Why do mobile homeowners love our panels as trailer skirting?
Trailer Skirting Weathers Hurricane Sandy
"In Japan, they used to build houses out of light wood and paper," explains Sandy Hoffman - a resident of a trailer park community in Middlesex County, New Jersey, and a recent survivor of the devastating Hurricane Sandy. "They had so many typhoons and hurricanes that they built homes that could be quickly and easily rebuilt; and be safe during a storm."
For the millions of Americans living in mobile homes - especially in the infamous "tornado valley" in the Midwest - this is a philosophy many can understand.
Mobile homes offer an affordable and comfortable way to live; but storms can often damage or even destroy a trailer - and the debris that results can be lethal.
"When you choose to live in a mobile home, you're making the choice to live differently to how you would in a real house," Sandy continues. "You are going to be very vulnerable to extreme weather, and you have to take that into consideration when you're decorating your home."
But that consideration doesn't necessarily equal compromise.
"Understanding what I do about living in a mobile home," Sandy says, "is why my husband and I chose to use your faux stone panels when we decorated the outside of our new trailer."
Sandy and her husband purchased Windsor Random Rock Panels to skirt the exterior.
"The panels look great," Sandy explains, "and they were really easy to install. My husband could attach them right to the framing, and it took him just one weekend to finish."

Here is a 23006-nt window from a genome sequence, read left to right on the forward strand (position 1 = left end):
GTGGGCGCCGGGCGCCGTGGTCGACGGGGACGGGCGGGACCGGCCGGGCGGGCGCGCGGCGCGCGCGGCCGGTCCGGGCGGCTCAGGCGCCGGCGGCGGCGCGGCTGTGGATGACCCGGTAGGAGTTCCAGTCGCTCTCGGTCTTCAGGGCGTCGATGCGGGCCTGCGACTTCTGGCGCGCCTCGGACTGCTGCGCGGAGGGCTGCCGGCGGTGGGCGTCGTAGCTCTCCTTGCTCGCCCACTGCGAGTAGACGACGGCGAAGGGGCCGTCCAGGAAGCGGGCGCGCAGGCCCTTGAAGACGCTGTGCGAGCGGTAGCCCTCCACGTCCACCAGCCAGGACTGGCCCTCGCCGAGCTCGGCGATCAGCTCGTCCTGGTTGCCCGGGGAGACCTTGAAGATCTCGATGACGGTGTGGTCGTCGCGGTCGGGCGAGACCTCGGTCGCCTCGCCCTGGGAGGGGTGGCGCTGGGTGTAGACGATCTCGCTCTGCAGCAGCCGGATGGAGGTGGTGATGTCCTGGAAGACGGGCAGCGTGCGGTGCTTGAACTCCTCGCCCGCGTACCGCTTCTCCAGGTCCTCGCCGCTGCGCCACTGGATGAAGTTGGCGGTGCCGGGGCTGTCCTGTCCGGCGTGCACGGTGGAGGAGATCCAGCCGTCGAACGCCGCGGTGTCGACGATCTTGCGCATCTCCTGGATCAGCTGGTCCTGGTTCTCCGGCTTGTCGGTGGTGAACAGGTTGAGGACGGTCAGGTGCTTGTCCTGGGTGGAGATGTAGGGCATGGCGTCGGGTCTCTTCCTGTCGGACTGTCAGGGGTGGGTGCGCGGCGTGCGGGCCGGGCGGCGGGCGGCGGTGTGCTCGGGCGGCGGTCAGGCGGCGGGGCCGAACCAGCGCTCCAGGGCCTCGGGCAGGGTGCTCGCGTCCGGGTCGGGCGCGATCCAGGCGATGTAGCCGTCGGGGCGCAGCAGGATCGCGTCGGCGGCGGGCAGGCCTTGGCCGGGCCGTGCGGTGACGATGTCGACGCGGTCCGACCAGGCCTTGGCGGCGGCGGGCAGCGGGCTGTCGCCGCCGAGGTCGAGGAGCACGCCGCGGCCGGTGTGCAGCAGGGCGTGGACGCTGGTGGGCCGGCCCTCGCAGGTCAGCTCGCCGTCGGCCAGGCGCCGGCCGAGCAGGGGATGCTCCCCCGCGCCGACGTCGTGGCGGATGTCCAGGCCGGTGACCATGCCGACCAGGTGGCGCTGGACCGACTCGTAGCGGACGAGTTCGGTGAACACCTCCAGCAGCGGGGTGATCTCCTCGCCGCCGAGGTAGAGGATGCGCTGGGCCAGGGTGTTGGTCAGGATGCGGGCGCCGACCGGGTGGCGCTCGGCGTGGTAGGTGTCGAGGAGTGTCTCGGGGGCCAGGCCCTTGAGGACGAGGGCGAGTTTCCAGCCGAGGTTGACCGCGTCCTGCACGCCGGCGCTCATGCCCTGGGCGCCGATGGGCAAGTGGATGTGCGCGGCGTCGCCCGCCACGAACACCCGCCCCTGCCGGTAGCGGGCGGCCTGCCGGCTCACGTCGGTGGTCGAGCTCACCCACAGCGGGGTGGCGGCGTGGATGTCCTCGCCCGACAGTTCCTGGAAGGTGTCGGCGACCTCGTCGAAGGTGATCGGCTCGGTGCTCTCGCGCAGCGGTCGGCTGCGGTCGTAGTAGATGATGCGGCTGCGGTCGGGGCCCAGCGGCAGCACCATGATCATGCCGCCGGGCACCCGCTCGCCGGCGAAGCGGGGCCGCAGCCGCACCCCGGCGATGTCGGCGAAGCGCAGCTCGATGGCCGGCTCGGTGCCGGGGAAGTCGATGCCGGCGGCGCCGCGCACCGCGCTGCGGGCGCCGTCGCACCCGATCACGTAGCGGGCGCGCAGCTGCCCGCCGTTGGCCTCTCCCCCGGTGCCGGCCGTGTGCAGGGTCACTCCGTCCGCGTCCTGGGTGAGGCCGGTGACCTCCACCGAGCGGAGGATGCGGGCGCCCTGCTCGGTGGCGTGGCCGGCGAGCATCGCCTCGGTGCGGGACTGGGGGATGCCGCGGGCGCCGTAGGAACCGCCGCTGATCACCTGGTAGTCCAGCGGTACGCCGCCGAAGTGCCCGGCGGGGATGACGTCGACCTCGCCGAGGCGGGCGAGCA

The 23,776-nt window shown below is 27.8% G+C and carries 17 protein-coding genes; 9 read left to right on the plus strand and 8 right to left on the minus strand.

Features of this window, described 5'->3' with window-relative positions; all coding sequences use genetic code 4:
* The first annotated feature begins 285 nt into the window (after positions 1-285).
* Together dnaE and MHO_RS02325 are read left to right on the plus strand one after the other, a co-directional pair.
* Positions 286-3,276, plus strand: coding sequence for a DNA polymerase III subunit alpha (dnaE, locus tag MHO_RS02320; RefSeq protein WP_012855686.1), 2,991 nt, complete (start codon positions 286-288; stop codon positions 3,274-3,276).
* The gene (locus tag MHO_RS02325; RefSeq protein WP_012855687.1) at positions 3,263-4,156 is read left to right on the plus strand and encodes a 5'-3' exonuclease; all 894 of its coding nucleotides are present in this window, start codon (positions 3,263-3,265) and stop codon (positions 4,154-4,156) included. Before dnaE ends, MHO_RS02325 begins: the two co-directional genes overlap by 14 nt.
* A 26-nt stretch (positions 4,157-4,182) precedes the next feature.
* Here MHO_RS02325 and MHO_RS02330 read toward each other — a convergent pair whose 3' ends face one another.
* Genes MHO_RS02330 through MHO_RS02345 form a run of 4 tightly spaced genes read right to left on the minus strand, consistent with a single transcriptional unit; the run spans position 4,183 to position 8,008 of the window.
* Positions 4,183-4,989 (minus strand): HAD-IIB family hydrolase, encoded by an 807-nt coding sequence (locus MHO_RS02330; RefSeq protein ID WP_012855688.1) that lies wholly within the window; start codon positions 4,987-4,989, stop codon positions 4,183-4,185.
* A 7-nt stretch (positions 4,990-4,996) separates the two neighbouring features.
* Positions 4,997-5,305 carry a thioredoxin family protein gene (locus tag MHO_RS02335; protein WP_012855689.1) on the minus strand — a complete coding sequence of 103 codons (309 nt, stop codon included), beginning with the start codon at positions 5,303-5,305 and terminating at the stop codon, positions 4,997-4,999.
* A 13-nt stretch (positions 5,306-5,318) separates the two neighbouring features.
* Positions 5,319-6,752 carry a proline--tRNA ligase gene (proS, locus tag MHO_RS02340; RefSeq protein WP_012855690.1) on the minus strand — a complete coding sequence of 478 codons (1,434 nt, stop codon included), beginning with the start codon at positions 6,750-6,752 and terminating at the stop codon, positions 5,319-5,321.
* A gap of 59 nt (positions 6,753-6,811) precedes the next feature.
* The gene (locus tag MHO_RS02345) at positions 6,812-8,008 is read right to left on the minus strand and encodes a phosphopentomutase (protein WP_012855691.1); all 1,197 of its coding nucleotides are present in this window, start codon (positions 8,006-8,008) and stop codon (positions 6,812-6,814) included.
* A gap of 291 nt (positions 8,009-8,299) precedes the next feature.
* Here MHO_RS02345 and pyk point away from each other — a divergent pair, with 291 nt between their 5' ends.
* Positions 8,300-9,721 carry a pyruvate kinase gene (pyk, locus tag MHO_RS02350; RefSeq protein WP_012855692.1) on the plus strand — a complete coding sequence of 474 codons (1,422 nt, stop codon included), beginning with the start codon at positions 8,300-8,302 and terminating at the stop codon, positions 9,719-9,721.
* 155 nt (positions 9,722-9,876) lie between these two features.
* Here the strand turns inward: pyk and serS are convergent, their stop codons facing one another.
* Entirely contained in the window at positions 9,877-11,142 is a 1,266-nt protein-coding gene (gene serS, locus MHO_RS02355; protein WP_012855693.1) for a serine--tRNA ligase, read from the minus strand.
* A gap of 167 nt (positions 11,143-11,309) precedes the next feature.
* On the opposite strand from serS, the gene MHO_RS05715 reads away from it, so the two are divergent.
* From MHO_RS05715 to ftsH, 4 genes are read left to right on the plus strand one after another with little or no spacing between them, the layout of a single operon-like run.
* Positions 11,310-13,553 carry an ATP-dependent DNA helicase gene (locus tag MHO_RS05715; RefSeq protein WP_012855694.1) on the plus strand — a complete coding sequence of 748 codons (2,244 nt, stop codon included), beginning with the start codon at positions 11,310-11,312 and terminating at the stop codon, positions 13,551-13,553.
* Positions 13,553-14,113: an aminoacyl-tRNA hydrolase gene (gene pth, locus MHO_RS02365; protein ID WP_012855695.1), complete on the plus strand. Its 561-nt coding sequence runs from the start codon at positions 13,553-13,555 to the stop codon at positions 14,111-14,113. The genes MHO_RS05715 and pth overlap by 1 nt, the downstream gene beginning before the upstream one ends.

Molded from real rock, and intricately detailing every seam and imperfection of the real thing, the installed panels are practically indistinguishable from the real thing; and give Sandy's home the appearance of a solid rock foundation.
But they also serve as a smart choice for extreme weather.
"When you get a storm, wind can tear features straight off your home," she explains. "Shingles, fly screens, or even decorative shutters."
"But your panels are the perfect combination of lightness and durability."
That's an advantage in stormy weather, she explains: "You install the panels with construction adhesive and screws, directly to your existing skirting or bricks. Because they're lightweight, the bond is super-strong; and they're simply not going to fly off no matter how strong the winds get."
And that's a serious safety benefit - because one of the most dangerous aspects of a hurricane is the debris that gets picked up by the wind and sent flying around at dangerous speeds. For Sandy - who had a 2"x4" slam through the windshield of her car during a hurricane in the 1990s - that's the best reason to "go faux" that she can think of.